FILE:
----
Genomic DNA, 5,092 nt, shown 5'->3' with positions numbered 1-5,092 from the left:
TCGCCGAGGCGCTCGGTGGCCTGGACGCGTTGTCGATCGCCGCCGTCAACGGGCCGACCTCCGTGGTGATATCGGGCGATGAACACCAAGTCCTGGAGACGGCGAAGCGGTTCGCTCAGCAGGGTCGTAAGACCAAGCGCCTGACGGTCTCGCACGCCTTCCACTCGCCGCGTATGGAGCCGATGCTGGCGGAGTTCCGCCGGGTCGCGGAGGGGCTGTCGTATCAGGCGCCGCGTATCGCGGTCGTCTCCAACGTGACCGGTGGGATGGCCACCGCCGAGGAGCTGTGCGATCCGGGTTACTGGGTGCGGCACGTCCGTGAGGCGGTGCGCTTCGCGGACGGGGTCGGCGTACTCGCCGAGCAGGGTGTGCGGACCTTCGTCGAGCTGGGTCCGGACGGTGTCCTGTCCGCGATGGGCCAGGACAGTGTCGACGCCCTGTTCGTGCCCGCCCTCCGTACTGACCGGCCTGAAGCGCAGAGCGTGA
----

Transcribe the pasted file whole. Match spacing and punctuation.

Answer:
Genomic DNA, 5,092 nt, shown 5'->3' with positions numbered 1-5,092 from the left:
TCGCCGAGGCGCTCGGTGGCCTGGACGCGTTGTCGATCGCCGCCGTCAACGGGCCGACCTCCGTGGTGATATCGGGCGATGAACACCAAGTCCTGGAGACGGCGAAGCGGTTCGCTCAGCAGGGTCGTAAGACCAAGCGCCTGACGGTCTCGCACGCCTTCCACTCGCCGCGTATGGAGCCGATGCTGGCGGAGTTCCGCCGGGTCGCGGAGGGGCTGTCGTATCAGGCGCCGCGTATCGCGGTCGTCTCCAACGTGACCGGTGGGATGGCCACCGCCGAGGAGCTGTGCGATCCGGGTTACTGGGTGCGGCACGTCCGTGAGGCGGTGCGCTTCGCGGACGGGGTCGGCGTACTCGCCGAGCAGGGTGTGCGGACCTTCGTCGAGCTGGGTCCGGACGGTGTCCTGTCCGCGATGGGCCAGGACAGTGTCGACGCCCTGTTCGTGCCCGCCCTCCGTACTGACCGGCCTGAAGCGCAGAGCGTGA